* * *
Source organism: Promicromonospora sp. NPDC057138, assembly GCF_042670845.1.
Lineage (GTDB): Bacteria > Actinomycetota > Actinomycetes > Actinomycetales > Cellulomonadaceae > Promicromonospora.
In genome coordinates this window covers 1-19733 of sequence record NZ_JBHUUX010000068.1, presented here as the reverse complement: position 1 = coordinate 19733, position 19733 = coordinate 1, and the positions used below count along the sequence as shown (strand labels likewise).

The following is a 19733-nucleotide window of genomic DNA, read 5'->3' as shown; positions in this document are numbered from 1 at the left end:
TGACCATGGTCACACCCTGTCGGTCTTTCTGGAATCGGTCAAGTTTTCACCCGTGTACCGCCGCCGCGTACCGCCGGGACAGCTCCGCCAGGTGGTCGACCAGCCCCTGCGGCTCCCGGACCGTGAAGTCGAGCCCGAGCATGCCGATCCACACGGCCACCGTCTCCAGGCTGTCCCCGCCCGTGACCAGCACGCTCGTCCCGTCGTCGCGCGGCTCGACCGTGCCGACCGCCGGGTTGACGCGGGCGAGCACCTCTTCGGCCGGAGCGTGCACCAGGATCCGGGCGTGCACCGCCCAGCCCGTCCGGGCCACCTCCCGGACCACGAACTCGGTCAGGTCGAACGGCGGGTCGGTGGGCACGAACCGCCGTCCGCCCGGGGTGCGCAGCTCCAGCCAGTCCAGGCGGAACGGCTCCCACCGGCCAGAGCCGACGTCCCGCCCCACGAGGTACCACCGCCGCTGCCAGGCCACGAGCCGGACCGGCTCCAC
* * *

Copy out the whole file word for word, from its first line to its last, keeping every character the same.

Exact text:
Source organism: Promicromonospora sp. NPDC057138, assembly GCF_042670845.1.
Lineage (GTDB): Bacteria > Actinomycetota > Actinomycetes > Actinomycetales > Cellulomonadaceae > Promicromonospora.
In genome coordinates this window covers 1-19733 of sequence record NZ_JBHUUX010000068.1, presented here as the reverse complement: position 1 = coordinate 19733, position 19733 = coordinate 1, and the positions used below count along the sequence as shown (strand labels likewise).

The following is a 19733-nucleotide window of genomic DNA, read 5'->3' as shown; positions in this document are numbered from 1 at the left end:
TGACCATGGTCACACCCTGTCGGTCTTTCTGGAATCGGTCAAGTTTTCACCCGTGTACCGCCGCCGCGTACCGCCGGGACAGCTCCGCCAGGTGGTCGACCAGCCCCTGCGGCTCCCGGACCGTGAAGTCGAGCCCGAGCATGCCGATCCACACGGCCACCGTCTCCAGGCTGTCCCCGCCCGTGACCAGCACGCTCGTCCCGTCGTCGCGCGGCTCGACCGTGCCGACCGCCGGGTTGACGCGGGCGAGCACCTCTTCGGCCGGAGCGTGCACCAGGATCCGGGCGTGCACCGCCCAGCCCGTCCGGGCCACCTCCCGGACCACGAACTCGGTCAGGTCGAACGGCGGGTCGGTGGGCACGAACCGCCGTCCGCCCGGGGTGCGCAGCTCCAGCCAGTCCAGGCGGAACGGCTCCCACCGGCCAGAGCCGACGTCCCGCCCCACGAGGTACCACCGCCGCTGCCAGGCCACGAGCCGGACCGGCTCCAC